We don’t have a set timeframe for album releases or tours. Nobody pressures us, we can work at our own pace. Coincidentally, we have been releasing an album every 4 years since 1993 though!

What was a major break-through in your musical career?

Martin - One of the big ones was discovering synthesisers. I think I was around seventeen when I saw my first synthesiser. A friend of mine had one and he lent it to me for a week. Until that point I had only played guitar, so it was such an exciting thing! Then I saved up money to buy my own synth which was a cheap Yamaha CS5. And that is how synths entered the world of Depeche Mode. When we first started out Vince played guitar, Andy played bass and I played a synth. By the time Dave came along later that year, we had changed to three synths and a drum machine. The others also saw the possibilities that synths offered.

But now you are still sticking to a guitar.

Martin - When we play live, I play a guitar because I feel more of a connection with the audience. The few songs that I play where I am behind a keyboard, I feel quite distant.

Yes, that is something I recently realised - when you have a pre-patched synthesiser and you just change patterns, rhythms and patches - that is not really an interaction with the instrument. With a guitar you actually have to play.

Martin - Yes, and you are so much closer to the audience that you can actually look people in the eyes.

When we play live, I play a guitar because I feel more of a connection with the audience. The few songs that I play where I am behind a keyboard, I feel quite distant.

Besides being a musical genius, what other qualities or interests do you have?

Martin - I am not a musical genius! I am more of a jack of all trades, king of none! I got just enough knowledge in songwriting, guitar playing, synth programming ,etc, etc, etc to make a career of my passion. My other main interest is documentary films. I am so obsessed with them that I find it quite hard to watch acted TV or films these days but I have started opening up to them!

My favourite movie of last year was Jojo the Rabbit, I think it got some Oscars too. It’s a comedy about the World War II and a kid who has an imaginary friend - Hitler. It is at the same time very dark and very enlightening.

Martin - I will try and watch it, but I should be very careful watching films about the Nazis, because I am reading a book right now about spies during the World War II (Agent Zigzag), and I find myself dreaming a lot about Nazis (laughs - ed.).

When it comes to documentaries - is there a certain direction you go ? Is there a topic you are the most interested in ?

Martin - I think I pretty much watch documentaries about anything. When we have a list of documentaries in front of us I always say to my wife - which one could be life changing?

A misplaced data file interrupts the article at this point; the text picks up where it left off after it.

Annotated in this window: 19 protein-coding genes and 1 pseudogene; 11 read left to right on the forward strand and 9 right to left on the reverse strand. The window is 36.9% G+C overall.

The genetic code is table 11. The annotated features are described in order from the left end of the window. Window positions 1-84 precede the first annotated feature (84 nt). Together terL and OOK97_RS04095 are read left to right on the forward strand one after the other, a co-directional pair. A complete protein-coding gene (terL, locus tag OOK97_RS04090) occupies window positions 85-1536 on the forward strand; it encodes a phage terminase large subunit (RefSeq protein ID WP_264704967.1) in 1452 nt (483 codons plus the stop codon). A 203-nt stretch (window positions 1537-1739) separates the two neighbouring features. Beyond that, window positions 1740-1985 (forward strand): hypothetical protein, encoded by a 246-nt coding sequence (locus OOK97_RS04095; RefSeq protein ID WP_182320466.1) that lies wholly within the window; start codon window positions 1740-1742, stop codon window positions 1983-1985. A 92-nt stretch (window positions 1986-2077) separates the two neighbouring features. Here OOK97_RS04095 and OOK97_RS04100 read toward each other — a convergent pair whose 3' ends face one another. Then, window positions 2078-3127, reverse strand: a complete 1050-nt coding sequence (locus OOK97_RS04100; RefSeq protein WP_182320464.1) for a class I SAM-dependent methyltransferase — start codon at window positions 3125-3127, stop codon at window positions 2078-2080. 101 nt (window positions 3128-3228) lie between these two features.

And?

Martin - It’s difficult to find them. There are ones that I watch that make me give up certain foods - that’s a bit of a life change. When I watched Cowspiracy, I didn’t eat meat anyway, but I gave up fish. I give up fish on a regular basis for three months or so after watching a documentary(laughs - ed.).

I gave up shrimp. A month ago I was in Mumbai and I went walking around the city, ending up on the docks where fisherman come in with their catch. There were two hundred women sorting and cleaning shrimp just like that - on the floor. Imagine a huge hangar and people just sitting on the floor and manually cleaning shrimp.

Martin - Sometimes there are documentaries that just have so many different facets. Years ago I watched a documentary called “Virunga” that I loved. It was about a national forest in the Democratic republic of Congo and it had so many layers-the survival of the last remaining mountain gorillas and the rangers who were trying to protect them from poachers. There was also a civil war going on, there was a company trying to get drilling rights in the national forest. It had a bit of everything.

Martin, could you name a few documentaries that you consider as a must-see?

Virunga, The Internet's Own Boy, Children Underground, Tough Bond, The Fog Of War, The Act Of Killing, Capturing The Friedmans, Jesus Camp, Searching For Sugar Man, Restrepo, Armadillo, Born Into Brothels, Blood Brother, Marwencol, Iris, Hondros, Project Nim, Terms And Conditions May Apply, The Unknown Known, Five Broken Cameras, The GateKeepers, Iraq In Fragments, Food Inc, The Fog Of War, Don't Look Back, Good 'Ol Freda, Inside Job, Catfish, McCullen, Lake Of Fire, Grey Gardens, Girl Model, Running Stumbled, The Invention Of Dr. Nakamats, I Think We're Alone Now, The Facebook Dilemma, For Sama, Devil’s Playground, Pressure Cooker

Back to the music. I find your music transcending time, a lot of the music expires - if you take most songs from the 80s they do not sound up to date nowadays. Which is not the case with Depeche Mode, for most songs. How do you see the future of music? What is coming up next? Where is it heading?

Martin - I am a little bit worried that music is becoming an algorithm. Soon you will be able to put your preferences into the computer, like I want a song with 6 chords, in the key of C minor and I want a singer that sounds like a cross between Elvis Presley and Frank Sinatra, and compose me a random poem with lyrics like Nirvana. I do not know how far we are from being able to do that.